Groupon came into the market with a simple and elegant minimum viable product for customer acquisition, Treadaway said. So, Polygraph Media redefined its product around data and analytics. That pushed the company into the path of advertising and that’s where it found where it fits in the world, Treadaway said.

Its flagship product is called Commander and it is an interface into a data platform that enables large scale advertising campaigns on Facebook for big customers like McDonalds, Cheddars and others.

Through its Commander product, Polygraph Media helps brands go from spending $1 million a year on Facebook ads to $10 million a year, Treadaway said. Its platform handles all the complexity involved with that, he said.

Last year, Polygraph Media powered 3,200 stores worth of advertising for McDonald’s.

“People do not let us into McDonald’s very easily or another similarly sized company,” Treadaway said.

Polygraph Media must provide a lot of value to service those large customers, he said.

“These are investments to these brands” Treadaway said. “Advertising is no longer about throwing money at the wall and hope something sticks.”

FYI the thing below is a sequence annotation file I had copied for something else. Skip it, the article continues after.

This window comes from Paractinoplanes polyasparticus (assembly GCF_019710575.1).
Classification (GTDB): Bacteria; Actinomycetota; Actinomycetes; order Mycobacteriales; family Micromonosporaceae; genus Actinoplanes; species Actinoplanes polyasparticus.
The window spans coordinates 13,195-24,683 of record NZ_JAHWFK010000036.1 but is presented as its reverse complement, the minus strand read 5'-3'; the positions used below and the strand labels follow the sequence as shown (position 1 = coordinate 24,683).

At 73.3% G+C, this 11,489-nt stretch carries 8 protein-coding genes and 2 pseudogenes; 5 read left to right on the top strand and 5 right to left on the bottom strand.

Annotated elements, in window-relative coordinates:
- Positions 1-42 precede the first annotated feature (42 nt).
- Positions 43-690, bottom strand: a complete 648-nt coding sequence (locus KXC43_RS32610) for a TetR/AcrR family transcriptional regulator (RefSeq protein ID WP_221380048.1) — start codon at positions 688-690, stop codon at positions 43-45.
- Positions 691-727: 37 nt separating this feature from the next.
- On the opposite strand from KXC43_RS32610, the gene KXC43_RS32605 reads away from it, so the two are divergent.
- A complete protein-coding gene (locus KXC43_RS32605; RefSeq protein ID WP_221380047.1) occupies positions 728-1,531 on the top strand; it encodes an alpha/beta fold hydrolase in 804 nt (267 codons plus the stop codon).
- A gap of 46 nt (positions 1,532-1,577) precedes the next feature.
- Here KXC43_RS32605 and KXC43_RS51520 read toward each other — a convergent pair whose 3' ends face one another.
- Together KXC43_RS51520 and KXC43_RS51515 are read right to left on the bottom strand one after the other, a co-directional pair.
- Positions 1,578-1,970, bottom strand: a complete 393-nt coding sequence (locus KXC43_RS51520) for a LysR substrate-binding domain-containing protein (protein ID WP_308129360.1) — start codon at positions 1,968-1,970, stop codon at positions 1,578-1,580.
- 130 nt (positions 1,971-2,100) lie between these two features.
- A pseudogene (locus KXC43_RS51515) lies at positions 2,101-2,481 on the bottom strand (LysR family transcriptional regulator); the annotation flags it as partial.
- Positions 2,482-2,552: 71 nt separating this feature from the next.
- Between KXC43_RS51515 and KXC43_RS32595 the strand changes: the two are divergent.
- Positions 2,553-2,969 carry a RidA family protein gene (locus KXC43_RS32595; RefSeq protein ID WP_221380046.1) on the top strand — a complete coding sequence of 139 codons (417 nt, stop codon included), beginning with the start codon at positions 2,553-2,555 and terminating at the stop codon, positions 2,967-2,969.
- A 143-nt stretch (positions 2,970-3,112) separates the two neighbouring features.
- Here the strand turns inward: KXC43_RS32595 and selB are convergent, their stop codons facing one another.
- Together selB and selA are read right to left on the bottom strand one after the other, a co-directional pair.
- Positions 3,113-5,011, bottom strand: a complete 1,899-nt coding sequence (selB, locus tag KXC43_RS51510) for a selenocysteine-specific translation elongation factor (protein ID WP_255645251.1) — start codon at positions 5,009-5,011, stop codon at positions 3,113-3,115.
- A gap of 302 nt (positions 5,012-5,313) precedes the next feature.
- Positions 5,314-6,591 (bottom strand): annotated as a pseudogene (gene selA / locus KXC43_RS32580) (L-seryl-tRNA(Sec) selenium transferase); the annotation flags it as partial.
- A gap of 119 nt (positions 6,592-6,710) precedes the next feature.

For the past few years, Polygraph Media and Treadaway have focused on having an investment mindset. Treadaway must quantify how his company provides better returns than what the company might achieve on its own, he said. He’s able to do that through the company’s proprietary data platform, he said.

“Us entrepreneurs if you can think from an investor perspective about your decisions and to frame things that way you’re going to be in a better place,” Treadaway said.

Facebook has thousands of targeting permutations, Treadaway said. Polygraph Media can test different versions of an ad and find the right customers for the right companies to produce outsized returns, Treadaway said. That means more customers in the doors of stores buying their products and generating more revenue.

Facebook has 17 ad types that Polygraph Media taps into today, Treadaway said.

Being platform dependent on Facebook is a risk for Polygraph Media, but the company is actively pursuing ways to mitigate that risk, Treadaway said.

For more on the interview, download and listen to the podcast. Please rate and review the podcast on iTunes.

Austin Project Seeks to Reinvent the Advertising Industry